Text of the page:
Even so, it was hard to overlook all the good that came before those last 10 or so pitches. Is Hughes thinking all-star game?
“I tried not to let it slip into my mind too much,” he said. “We still have a ways to go. It’s been a good start and I’m winning games and that’s all I’m really focused on right now.”
Joe Girardi will ultimately make that all-star decision, but he didn’t really talk about it during his postgame session. He did, however, touch on Posada, Rodriguez, the Phillies and just about everything else. Here’s his postgame.
• Another day of treatment went well for Alex Rodriguez. “Good today so we’ll evaluate him Tuesday and hopefully I can pencil him in there,” Girardi said.
• Another game went well for Brett Gardner and his left thumb: “It’s probably not 100 percent and it might not be for a while,” Gardner said. “It’s something I’ll have to deal with it. It’s a case of just not making it worse.”
• Speaking of Gardner, he had two hits, two walks and stole a base in his first start since the thumb injury. “Obviously when you miss a few days you worry about your timing,” he said. “You worry about things getting a little funky, but I saw the ball well today.”
• Robinson Cano is the third Yankees second baseman to reach 100 home runs. Tony Lazzeri hit 169 and Joe Gordon hit 153 (minimum 50 percent of games played at second).
• Ramiro Pena drove in the go-ahead runs with his fourth-inning single. It was the first time he drove in a run since May 19, and Girardi said he was happy with both Pena and Francisco Cervelli’s ability to get hits when they matter. “When we put them in there, we expect them to produce,” he said. “We don’t put them out there and say just go out and play defense or just go out and don’t worry about it. We expect them to be complete players.”
• Mark Teixeira committed his first error since October 2, 2009.
• Was that infield single exactly the way Chad Huffman always imagined his first big league hit? “Absolutely not,” he said. “But a hit’s a hit.” And what did he feel when he got to first base safely? “Relief,” he said. “Definitely relief.”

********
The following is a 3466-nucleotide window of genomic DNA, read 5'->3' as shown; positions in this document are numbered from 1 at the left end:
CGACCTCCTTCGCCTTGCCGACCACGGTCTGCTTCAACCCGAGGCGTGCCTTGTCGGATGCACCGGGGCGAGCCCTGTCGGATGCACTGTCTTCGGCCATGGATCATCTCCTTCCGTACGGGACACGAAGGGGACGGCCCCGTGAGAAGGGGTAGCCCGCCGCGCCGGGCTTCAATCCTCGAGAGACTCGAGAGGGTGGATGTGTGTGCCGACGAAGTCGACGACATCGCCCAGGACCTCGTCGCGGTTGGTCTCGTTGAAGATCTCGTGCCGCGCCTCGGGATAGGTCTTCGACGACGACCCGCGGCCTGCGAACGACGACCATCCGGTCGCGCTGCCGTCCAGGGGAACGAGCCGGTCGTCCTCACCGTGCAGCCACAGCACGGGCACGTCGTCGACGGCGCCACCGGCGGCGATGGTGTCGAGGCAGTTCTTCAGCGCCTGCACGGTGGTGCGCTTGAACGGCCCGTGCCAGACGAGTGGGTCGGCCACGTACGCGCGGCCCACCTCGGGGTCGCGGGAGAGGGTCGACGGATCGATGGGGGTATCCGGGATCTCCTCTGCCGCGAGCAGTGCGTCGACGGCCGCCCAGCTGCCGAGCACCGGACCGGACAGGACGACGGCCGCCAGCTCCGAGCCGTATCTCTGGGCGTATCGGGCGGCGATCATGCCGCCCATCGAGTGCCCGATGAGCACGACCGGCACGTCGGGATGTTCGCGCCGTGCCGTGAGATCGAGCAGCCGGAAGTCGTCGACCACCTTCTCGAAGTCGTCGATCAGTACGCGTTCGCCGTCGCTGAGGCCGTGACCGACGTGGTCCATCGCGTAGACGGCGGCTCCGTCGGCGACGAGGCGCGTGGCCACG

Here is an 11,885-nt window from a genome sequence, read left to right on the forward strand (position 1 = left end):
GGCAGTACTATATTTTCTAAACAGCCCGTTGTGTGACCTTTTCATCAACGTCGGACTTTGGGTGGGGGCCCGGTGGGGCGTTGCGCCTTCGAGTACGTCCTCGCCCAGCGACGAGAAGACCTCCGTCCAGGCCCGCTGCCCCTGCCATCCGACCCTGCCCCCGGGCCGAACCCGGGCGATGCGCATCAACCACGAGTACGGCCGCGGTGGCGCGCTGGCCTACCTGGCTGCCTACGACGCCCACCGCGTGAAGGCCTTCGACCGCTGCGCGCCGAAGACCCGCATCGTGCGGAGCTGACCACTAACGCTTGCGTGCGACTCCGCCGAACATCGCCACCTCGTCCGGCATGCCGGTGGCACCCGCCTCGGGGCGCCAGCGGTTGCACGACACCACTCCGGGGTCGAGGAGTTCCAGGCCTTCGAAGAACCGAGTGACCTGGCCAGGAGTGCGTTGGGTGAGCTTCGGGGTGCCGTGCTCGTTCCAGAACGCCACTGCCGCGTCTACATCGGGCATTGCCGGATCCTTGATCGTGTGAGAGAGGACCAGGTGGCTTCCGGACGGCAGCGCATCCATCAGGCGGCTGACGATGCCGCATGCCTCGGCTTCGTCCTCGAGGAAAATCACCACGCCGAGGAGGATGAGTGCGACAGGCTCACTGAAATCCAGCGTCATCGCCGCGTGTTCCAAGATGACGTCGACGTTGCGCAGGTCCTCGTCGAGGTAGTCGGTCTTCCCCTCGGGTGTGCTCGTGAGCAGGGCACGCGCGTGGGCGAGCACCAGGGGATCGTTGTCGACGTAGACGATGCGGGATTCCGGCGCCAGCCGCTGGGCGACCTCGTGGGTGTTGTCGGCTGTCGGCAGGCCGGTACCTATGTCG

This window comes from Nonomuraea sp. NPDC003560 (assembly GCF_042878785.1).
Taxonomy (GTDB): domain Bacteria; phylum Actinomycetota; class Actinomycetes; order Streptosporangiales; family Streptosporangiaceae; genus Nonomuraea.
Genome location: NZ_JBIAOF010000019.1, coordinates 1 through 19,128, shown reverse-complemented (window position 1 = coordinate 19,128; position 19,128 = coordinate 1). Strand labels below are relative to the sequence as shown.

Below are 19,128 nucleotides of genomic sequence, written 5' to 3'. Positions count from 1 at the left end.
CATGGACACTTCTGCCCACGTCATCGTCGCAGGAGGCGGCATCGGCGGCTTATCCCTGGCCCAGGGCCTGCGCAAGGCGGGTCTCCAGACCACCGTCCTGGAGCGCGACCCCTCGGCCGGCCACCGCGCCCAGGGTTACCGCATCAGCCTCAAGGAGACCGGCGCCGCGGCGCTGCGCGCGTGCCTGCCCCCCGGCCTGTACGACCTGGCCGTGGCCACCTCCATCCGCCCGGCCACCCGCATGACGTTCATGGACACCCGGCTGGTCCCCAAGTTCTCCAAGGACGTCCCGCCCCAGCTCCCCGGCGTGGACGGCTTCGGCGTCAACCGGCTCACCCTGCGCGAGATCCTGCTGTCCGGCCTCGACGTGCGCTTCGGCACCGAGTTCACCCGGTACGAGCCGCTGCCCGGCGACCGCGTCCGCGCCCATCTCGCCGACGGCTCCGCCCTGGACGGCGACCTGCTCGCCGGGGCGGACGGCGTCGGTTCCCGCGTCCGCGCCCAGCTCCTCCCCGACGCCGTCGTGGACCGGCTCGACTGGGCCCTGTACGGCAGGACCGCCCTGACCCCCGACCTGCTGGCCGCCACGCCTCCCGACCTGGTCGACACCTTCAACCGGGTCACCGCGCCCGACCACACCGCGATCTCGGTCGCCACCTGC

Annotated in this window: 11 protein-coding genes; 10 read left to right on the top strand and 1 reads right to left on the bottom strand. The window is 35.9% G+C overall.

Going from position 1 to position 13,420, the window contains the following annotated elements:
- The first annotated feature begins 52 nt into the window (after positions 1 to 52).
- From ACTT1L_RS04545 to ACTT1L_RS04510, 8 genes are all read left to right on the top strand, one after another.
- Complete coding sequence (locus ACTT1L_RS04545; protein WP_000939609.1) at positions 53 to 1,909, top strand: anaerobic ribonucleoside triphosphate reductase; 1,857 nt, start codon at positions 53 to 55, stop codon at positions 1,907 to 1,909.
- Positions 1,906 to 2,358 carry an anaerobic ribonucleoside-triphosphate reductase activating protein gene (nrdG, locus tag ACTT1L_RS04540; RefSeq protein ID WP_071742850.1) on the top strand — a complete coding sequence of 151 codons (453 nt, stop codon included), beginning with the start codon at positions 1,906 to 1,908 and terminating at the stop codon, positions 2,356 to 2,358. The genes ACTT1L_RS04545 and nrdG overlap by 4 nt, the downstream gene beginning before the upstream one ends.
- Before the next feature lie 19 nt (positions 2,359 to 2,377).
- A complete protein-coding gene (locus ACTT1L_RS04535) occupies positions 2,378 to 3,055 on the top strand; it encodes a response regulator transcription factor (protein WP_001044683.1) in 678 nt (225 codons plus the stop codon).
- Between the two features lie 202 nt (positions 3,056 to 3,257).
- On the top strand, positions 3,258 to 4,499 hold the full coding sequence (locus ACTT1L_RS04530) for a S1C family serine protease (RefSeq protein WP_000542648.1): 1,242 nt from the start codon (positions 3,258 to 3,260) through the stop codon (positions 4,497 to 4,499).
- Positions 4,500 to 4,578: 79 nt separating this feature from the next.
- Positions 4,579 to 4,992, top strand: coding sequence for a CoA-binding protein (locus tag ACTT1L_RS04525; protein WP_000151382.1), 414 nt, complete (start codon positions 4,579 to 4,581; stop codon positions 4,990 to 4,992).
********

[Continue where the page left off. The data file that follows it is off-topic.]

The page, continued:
• Nick Johnson is no longer wearing a brace on his wrist and said he can do most day-to-day stuff without any problem. He’s still not cleared to be begin hitting, though.
• Maybe it doesn’t mean a lot in June, but the Yankees moved into a tie for first place today.
Associated Press photos of Hughes and Cano
Right and wrong: The infield • 05.24.10
Quick quiz: Who’s second on the Yankees in RBI this season? Alex Rodriguez leads team with 32. Second most belongs to Mark Teixeira who has 30. That tells you a little bit of how worthless RBI is as a statistic, but it also tells you that Teixeira has done some things to help this team win even when he’s off to a horrible start.
What’s gone right?
Derek Jeter has shown some signs of life recently, and Rodriguez started showing some power this month, but the Yankees early season MVP is clearly their second baseman. Cano is a very, very good baseball player and he’s shown it with his glove and his bat. He’s hit for power, he’s hit for average and he’s even shown some occasional patience at the plate.
A lot of teams would gladly take a .276 average and four home runs from their shortstop, but this is clearly not the best of Jeter. Seven hits in his past four games, though, might be a sign of things to come. Rodriguez was hitless yesterday, but seven of his past nine games included multiple hits.
Other bright spots: The infield defense has been very good; If we’re counting catcher in this group then Jorge Posada’s hitting has been a definite plus; Jeter’s month of April; Teixeira’s three-home run game; We’ll get more into the greatness of Francisco Cervelli in a post about the bench.
What’s gone wrong?
If we’re counting Posada and Nick Johnson among the infielders — and I guess we are because I’m not planning a post for catchers and DH’s — then those injuries certainly fall into this category, but ultimately Teixeira is the easily the headliner of the What’s Gone Wrong Club.
Earlier this month, Teixeira seemed to have really turned a corner. He was finally crushing the ball again, and doing it against the Red Sox. Then he went cold, just like he’d been the whole month of April. I’m sure everyone expects Teixeira to turn this thing around, but so far Ramiro Pena has a higher batting average.
Other problem areas: Jeter’s recent slump; Rodriguez’s slow start; Johnson’s awful start to the season and seemingly inevitable injury; Posada’s bizarre series of knee, calf and foot injuries.
Today in The Journal News • 05.19.10
One day after he played the role of hero, Marcus Thames dropped a fly ball, leading to a pair of unearned runs and a 7-6 Yankees loss against the rival Red Sox. For the second time in three days, Joba Chamberlain and Mariano Rivera combined to blow a late-inning lead.
Jorge Posada sat out the loss because of an odd foot injury, but he hopes to return to the lineup tonight against the Rays. The notebook also has items on Nick Swisher’s sort biceps, Nick Johnson’s wrist surgery, Alfredo Aceves’ bad back and a player move to add a reliever.